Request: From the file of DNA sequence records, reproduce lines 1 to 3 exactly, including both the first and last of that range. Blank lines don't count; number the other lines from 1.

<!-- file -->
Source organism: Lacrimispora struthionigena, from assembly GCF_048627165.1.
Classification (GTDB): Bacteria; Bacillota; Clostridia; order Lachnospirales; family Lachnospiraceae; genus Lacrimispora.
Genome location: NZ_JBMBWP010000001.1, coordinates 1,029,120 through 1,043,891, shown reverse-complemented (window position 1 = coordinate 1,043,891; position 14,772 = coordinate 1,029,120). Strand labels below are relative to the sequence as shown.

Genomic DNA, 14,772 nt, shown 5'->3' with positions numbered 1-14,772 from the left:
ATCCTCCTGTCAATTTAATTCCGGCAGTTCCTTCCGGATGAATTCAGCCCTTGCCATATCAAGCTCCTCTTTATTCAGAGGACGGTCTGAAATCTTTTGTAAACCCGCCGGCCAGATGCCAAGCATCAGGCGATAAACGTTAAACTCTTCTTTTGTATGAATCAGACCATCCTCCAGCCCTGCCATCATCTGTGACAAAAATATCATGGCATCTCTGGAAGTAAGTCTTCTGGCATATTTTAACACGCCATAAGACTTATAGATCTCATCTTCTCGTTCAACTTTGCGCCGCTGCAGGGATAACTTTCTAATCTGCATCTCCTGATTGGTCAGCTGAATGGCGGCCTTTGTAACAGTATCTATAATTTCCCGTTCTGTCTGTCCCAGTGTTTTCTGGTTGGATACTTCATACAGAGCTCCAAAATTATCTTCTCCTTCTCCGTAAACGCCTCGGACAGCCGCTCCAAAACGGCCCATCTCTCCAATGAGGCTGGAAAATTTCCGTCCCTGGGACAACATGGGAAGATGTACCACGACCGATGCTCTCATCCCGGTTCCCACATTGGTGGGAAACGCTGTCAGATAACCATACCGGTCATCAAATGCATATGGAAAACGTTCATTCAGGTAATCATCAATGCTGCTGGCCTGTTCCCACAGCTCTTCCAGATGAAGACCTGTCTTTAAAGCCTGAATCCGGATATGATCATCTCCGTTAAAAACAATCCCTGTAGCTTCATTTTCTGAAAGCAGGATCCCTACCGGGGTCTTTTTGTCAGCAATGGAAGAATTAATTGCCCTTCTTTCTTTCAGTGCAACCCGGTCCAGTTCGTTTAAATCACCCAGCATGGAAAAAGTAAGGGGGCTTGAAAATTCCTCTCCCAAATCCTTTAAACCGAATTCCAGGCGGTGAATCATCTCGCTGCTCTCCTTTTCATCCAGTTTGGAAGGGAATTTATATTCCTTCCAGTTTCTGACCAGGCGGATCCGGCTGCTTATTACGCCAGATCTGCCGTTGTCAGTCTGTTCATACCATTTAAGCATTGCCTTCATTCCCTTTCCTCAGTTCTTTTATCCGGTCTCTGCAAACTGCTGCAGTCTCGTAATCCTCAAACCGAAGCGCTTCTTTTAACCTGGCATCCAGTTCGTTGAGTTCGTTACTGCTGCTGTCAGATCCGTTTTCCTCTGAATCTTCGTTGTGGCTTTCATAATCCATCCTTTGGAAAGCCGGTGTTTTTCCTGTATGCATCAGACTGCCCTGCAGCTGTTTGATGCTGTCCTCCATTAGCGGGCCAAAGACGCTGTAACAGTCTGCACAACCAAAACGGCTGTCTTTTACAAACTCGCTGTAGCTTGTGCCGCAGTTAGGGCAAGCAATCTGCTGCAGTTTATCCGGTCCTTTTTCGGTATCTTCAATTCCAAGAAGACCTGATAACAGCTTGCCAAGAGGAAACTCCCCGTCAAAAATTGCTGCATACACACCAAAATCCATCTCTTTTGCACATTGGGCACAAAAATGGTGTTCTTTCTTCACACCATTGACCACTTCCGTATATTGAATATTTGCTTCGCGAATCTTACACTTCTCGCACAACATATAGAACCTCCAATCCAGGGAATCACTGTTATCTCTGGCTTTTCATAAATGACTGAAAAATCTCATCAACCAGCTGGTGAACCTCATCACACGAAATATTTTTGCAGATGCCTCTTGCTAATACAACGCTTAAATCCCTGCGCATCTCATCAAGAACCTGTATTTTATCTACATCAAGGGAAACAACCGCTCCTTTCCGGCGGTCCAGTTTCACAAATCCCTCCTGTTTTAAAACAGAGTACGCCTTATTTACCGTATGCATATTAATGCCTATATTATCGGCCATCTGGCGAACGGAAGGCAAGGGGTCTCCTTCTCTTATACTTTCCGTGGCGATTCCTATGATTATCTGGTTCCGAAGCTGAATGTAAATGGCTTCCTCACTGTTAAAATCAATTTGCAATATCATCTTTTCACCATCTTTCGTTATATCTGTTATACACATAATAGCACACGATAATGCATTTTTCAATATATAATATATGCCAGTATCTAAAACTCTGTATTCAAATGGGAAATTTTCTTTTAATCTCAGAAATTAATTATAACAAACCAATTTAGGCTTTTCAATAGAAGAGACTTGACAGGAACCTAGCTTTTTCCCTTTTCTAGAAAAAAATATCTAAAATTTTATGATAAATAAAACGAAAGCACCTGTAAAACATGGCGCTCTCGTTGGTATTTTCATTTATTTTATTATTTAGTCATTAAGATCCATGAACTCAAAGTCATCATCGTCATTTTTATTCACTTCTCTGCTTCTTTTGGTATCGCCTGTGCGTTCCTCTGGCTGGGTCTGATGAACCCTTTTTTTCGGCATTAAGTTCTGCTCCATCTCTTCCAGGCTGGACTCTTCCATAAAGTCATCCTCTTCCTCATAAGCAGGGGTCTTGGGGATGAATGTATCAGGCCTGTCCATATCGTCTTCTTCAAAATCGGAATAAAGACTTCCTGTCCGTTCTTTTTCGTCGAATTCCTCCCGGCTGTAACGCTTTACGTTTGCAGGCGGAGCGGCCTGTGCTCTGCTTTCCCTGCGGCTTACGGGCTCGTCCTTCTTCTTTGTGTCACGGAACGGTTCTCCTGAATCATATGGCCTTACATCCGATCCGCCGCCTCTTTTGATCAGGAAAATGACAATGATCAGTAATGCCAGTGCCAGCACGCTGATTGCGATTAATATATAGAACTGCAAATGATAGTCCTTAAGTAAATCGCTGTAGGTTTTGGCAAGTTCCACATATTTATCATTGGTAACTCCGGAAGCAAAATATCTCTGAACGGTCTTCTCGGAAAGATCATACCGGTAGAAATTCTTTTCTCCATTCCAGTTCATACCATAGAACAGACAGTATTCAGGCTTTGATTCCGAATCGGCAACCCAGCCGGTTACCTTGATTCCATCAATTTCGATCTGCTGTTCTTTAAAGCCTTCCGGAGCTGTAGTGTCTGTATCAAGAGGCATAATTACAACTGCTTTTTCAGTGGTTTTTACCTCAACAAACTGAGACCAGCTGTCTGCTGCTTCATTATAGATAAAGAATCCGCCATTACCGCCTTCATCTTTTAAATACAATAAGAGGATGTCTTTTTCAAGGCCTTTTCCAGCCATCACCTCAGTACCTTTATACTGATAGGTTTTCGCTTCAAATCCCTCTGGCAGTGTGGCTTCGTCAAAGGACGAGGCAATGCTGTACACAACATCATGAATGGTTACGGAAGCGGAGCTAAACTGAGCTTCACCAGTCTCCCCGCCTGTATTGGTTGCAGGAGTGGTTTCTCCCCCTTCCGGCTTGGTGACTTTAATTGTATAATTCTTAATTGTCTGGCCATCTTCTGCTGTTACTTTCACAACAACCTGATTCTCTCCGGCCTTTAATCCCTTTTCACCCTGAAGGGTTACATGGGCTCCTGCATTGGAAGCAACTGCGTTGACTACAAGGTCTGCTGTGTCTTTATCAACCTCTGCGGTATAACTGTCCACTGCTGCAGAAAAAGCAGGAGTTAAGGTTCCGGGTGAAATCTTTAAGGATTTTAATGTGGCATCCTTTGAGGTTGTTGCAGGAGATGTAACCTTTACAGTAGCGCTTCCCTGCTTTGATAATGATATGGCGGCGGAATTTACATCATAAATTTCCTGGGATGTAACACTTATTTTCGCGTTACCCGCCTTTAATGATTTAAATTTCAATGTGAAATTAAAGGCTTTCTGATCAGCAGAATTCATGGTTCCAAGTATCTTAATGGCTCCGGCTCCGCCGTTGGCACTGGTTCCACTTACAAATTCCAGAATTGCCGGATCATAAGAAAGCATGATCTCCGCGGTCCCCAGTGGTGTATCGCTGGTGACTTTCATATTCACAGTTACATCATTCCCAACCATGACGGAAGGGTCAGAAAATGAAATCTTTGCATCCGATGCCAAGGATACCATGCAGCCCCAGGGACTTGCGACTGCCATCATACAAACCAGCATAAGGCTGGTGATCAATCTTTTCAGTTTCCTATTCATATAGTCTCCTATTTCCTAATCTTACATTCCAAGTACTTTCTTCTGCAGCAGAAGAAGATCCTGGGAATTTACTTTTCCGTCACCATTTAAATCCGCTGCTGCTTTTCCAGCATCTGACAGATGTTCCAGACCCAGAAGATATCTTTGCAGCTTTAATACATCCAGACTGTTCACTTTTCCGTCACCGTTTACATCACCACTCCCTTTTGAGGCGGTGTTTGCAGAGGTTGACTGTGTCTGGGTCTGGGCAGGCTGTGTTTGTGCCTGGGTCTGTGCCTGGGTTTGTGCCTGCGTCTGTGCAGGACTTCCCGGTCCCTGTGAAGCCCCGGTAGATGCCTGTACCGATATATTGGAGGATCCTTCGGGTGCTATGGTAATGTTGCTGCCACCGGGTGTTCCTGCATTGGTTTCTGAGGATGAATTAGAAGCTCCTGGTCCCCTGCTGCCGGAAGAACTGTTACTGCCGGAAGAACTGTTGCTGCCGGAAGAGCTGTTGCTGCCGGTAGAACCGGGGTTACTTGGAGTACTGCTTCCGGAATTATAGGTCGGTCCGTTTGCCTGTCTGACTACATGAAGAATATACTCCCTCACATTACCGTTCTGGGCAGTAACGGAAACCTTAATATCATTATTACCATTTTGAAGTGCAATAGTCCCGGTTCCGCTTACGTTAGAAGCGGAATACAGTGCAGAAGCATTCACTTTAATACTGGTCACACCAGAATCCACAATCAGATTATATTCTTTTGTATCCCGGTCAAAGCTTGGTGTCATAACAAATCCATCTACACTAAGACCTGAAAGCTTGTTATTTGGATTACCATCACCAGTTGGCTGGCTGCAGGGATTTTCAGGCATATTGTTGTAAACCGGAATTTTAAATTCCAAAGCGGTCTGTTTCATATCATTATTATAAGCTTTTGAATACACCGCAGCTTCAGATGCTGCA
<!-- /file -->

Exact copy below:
Source organism: Lacrimispora struthionigena, from assembly GCF_048627165.1.
Classification (GTDB): Bacteria; Bacillota; Clostridia; order Lachnospirales; family Lachnospiraceae; genus Lacrimispora.
Genome location: NZ_JBMBWP010000001.1, coordinates 1,029,120 through 1,043,891, shown reverse-complemented (window position 1 = coordinate 1,043,891; position 14,772 = coordinate 1,029,120). Strand labels below are relative to the sequence as shown.